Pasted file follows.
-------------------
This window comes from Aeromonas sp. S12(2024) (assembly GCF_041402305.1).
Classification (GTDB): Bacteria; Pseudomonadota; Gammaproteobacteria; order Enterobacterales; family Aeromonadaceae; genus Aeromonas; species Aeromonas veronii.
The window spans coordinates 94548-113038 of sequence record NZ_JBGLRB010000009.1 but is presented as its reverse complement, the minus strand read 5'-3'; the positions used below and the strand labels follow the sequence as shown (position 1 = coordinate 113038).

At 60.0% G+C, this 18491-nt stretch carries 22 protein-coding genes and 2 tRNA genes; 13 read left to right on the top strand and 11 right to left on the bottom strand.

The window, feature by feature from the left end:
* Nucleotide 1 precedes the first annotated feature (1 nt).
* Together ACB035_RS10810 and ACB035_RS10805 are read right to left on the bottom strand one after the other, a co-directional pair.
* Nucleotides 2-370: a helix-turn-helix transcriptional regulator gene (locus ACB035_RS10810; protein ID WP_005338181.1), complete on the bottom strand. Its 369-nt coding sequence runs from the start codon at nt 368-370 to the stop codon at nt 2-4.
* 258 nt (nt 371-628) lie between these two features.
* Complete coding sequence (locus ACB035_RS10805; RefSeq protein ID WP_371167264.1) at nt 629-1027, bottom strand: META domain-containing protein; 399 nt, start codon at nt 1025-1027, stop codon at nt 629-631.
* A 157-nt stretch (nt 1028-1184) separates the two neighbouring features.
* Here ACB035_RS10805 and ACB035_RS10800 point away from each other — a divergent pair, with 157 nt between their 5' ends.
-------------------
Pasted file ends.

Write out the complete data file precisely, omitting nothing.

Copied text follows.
This window comes from Aeromonas sp. S12(2024) (assembly GCF_041402305.1).
Classification (GTDB): Bacteria; Pseudomonadota; Gammaproteobacteria; order Enterobacterales; family Aeromonadaceae; genus Aeromonas; species Aeromonas veronii.
The window spans coordinates 94548-113038 of sequence record NZ_JBGLRB010000009.1 but is presented as its reverse complement, the minus strand read 5'-3'; the positions used below and the strand labels follow the sequence as shown (position 1 = coordinate 113038).

At 60.0% G+C, this 18491-nt stretch carries 22 protein-coding genes and 2 tRNA genes; 13 read left to right on the top strand and 11 right to left on the bottom strand.

The window, feature by feature from the left end:
* Nucleotide 1 precedes the first annotated feature (1 nt).
* Together ACB035_RS10810 and ACB035_RS10805 are read right to left on the bottom strand one after the other, a co-directional pair.
* Nucleotides 2-370: a helix-turn-helix transcriptional regulator gene (locus ACB035_RS10810; protein ID WP_005338181.1), complete on the bottom strand. Its 369-nt coding sequence runs from the start codon at nt 368-370 to the stop codon at nt 2-4.
* 258 nt (nt 371-628) lie between these two features.
* Complete coding sequence (locus ACB035_RS10805; RefSeq protein ID WP_371167264.1) at nt 629-1027, bottom strand: META domain-containing protein; 399 nt, start codon at nt 1025-1027, stop codon at nt 629-631.
* A 157-nt stretch (nt 1028-1184) separates the two neighbouring features.
* Here ACB035_RS10805 and ACB035_RS10800 point away from each other — a divergent pair, with 157 nt between their 5' ends.